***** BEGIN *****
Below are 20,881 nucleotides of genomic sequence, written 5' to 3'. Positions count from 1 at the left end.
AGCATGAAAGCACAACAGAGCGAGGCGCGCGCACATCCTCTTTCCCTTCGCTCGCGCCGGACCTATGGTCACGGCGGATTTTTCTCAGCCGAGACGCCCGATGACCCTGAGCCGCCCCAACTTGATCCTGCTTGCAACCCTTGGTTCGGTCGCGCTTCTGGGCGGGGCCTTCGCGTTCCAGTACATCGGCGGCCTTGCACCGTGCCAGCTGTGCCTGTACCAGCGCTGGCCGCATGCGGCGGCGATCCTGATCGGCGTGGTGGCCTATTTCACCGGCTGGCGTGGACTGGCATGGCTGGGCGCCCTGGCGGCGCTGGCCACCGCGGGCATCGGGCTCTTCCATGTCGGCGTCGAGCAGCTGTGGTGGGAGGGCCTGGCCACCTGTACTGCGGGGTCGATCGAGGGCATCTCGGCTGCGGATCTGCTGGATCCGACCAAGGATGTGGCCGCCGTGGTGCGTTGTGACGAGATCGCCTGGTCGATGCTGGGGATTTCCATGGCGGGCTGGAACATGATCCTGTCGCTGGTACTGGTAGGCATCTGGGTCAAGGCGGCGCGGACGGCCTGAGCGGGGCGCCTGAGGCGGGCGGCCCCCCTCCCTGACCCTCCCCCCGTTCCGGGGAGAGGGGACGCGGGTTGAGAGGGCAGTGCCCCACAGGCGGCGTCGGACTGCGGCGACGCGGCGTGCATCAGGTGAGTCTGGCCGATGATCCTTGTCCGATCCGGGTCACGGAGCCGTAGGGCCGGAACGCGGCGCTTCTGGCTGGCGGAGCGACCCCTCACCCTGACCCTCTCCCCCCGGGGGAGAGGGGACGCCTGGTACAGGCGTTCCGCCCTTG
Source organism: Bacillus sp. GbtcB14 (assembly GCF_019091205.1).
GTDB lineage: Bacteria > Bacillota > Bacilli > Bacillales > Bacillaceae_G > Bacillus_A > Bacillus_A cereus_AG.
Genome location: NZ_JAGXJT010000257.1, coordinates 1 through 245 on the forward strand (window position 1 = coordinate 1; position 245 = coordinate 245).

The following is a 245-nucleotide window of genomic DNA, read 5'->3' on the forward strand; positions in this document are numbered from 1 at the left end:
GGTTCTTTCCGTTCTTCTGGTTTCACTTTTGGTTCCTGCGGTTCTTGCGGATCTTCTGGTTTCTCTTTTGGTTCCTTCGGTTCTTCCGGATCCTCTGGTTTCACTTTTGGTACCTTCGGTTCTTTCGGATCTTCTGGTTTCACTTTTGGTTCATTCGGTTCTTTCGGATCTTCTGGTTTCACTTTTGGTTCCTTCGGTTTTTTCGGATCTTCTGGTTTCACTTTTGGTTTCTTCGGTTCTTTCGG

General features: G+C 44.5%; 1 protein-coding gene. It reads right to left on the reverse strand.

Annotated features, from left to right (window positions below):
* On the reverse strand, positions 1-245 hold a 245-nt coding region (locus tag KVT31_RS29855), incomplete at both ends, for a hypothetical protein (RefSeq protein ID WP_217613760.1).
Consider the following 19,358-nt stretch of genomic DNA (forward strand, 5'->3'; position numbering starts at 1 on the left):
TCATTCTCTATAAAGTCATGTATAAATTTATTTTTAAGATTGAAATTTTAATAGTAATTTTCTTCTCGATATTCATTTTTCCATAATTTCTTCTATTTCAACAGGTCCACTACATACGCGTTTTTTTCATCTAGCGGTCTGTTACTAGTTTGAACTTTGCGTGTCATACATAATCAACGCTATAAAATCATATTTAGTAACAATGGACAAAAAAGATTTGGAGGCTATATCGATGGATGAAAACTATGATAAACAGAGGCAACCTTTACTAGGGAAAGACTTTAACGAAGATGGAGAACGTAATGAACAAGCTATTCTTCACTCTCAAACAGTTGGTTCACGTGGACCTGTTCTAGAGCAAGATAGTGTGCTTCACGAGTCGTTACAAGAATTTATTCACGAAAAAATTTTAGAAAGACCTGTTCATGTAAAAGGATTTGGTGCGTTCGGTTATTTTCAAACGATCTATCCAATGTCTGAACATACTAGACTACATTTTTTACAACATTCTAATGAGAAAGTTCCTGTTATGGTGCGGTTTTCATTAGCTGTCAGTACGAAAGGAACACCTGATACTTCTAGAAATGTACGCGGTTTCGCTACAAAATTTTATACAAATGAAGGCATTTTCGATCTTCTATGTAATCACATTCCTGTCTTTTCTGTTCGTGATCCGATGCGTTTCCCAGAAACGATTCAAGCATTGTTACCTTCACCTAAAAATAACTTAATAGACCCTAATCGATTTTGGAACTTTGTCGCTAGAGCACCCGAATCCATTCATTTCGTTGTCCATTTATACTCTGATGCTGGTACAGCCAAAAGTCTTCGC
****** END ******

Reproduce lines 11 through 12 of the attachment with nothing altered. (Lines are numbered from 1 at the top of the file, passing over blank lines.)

Consider the following 19,358-nt stretch of genomic DNA (forward strand, 5'->3'; position numbering starts at 1 on the left):
TCATTCTCTATAAAGTCATGTATAAATTTATTTTTAAGATTGAAATTTTAATAGTAATTTTCTTCTCGATATTCATTTTTCCATAATTTCTTCTATTTCAACAGGTCCACTACATACGCGTTTTTTTCATCTAGCGGTCTGTTACTAGTTTGAACTTTGCGTGTCATACATAATCAACGCTATAAAATCATATTTAGTAACAATGGACAAAAAAGATTTGGAGGCTATATCGATGGATGAAAACTATGATAAACAGAGGCAACCTTTACTAGGGAAAGACTTTAACGAAGATGGAGAACGTAATGAACAAGCTATTCTTCACTCTCAAACAGTTGGTTCACGTGGACCTGTTCTAGAGCAAGATAGTGTGCTTCACGAGTCGTTACAAGAATTTATTCACGAAAAAATTTTAGAAAGACCTGTTCATGTAAAAGGATTTGGTGCGTTCGGTTATTTTCAAACGATCTATCCAATGTCTGAACATACTAGACTACATTTTTTACAACATTCTAATGAGAAAGTTCCTGTTATGGTGCGGTTTTCATTAGCTGTCAGTACGAAAGGAACACCTGATACTTCTAGAAATGTACGCGGTTTCGCTACAAAATTTTATACAAATGAAGGCATTTTCGATCTTCTATGTAATCACATTCCTGTCTTTTCTGTTCGTGATCCGATGCGTTTCCCAGAAACGATTCAAGCATTGTTACCTTCACCTAAAAATAACTTAATAGACCCTAATCGATTTTGGAACTTTGTCGCTAGAGCACCCGAATCCATTCATTTCGTTGTCCATTTATACTCTGATGCTGGTACAGCCAAAAGTCTTCGC